Team Member Engagement

How Social Bonds Drive Collaboration and Growth at Work

by robertr

January 16th, 2014

How Social Bonds Drive Collaboration and Growth at Work
By Sarah Miller Caldicott

When we think of forging social connections in the workplace, we most often jump to ‘social networking’ as our primary tool of choice. However, in our digital world, networks like LinkedIn, Twitter, and Google+ do not shape the crucial social fabric that creates invisible bonds between employees. We need to tap a deeper source of social power in today’s organizations if we are to create an agile, adaptive workforce that can flex in response to market shifts – indeed, even lead these shifts.

Collaboration offers us a unique way to access this social power. Collaboration engages the complex linkages people have with one another – linkages that have no digital substitute. Collaboration offers us a method for not only engaging deep emotions like respect, trust, and admiration for the expertise of others, it also allows us to drive new modes of learning.

Here are two ways you can begin looking at collaboration as a learning tool that stretches beyond merely assembling teams, or launching division-wide projects. These tools allow you to build new agility and new forms of social connection that can accelerate innovation and revenue growth.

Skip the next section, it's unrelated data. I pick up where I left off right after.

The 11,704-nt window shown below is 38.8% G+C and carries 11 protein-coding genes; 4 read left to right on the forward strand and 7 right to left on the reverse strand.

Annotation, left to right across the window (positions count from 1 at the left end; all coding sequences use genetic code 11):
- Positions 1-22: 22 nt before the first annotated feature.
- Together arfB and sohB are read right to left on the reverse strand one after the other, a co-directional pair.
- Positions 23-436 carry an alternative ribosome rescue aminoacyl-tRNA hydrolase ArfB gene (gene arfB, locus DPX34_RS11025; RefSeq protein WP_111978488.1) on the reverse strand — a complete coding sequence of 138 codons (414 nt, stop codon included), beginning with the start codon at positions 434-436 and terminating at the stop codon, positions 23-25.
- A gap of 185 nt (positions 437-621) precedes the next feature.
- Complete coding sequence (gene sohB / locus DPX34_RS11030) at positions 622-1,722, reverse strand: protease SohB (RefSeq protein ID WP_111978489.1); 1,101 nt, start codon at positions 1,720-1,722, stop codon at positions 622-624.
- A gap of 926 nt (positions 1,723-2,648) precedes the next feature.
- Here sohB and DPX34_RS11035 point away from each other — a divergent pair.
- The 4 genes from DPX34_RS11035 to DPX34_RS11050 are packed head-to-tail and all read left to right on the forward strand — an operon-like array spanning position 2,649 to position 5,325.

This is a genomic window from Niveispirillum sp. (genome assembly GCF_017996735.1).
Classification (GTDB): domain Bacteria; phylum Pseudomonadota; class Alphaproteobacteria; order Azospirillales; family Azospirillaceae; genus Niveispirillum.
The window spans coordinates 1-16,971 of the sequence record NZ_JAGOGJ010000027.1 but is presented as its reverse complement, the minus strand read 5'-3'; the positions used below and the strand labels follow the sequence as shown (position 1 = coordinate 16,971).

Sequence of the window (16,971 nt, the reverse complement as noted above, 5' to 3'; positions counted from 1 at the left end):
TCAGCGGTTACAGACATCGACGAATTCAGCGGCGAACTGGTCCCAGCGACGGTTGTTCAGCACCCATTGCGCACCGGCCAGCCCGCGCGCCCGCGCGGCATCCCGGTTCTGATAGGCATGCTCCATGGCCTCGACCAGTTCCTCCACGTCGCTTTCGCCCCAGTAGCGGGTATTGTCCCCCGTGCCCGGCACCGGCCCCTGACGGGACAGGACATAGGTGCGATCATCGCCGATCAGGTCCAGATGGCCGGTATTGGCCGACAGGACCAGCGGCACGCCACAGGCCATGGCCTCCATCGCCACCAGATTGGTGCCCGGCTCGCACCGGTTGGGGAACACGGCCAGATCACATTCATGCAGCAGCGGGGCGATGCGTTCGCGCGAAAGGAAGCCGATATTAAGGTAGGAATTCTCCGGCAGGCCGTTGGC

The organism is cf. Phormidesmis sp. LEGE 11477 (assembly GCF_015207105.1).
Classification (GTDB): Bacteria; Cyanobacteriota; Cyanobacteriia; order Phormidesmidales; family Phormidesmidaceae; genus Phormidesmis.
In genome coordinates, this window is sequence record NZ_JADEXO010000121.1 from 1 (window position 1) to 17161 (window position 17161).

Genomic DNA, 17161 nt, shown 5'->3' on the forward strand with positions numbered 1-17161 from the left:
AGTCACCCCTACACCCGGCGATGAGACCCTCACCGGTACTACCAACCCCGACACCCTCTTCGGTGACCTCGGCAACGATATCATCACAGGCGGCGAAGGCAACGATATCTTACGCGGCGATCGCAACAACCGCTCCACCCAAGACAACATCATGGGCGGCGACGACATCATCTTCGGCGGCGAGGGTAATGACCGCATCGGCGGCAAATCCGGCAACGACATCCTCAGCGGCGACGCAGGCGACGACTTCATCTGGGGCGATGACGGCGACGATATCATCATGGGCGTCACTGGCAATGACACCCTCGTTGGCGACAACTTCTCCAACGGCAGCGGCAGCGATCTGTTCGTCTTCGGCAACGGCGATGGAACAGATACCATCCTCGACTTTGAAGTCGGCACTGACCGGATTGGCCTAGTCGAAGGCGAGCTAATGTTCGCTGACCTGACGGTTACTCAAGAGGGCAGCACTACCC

Social Bonds Boost Innovation Success
Months after writing his acclaimed book Game Changers, (then) CEO of Procter & Gamble A.G. Lafley commented that there was a ‘missing chapter.’ Lafley noted in an interview that he wished he’d written a chapter describing the intricate social system that underpins growth and innovation momentum in an organization.

Lafley says: “Our experience suggests that many of the failures of innovation are social failures. Promising ideas with real potential business value often get left behind during the development process. Some innovations are timed too early for their market; others are lost in execution. But often, the root cause is poor social interaction; the right people simply don’t engage in productive dialogue frequently enough.”

Lafley’s observation is a pivotal one for business leaders and employees today. Beyond the timetables, beyond the work plans, beyond the manufacturing schedules lie the actual social connections between team members themselves. When these social connections are operating in a healthy way, teams are in dialogue. They debate. They offer options and hypotheses. They proactively devise alternative solutions early in a project rather than waiting for the 11th hour.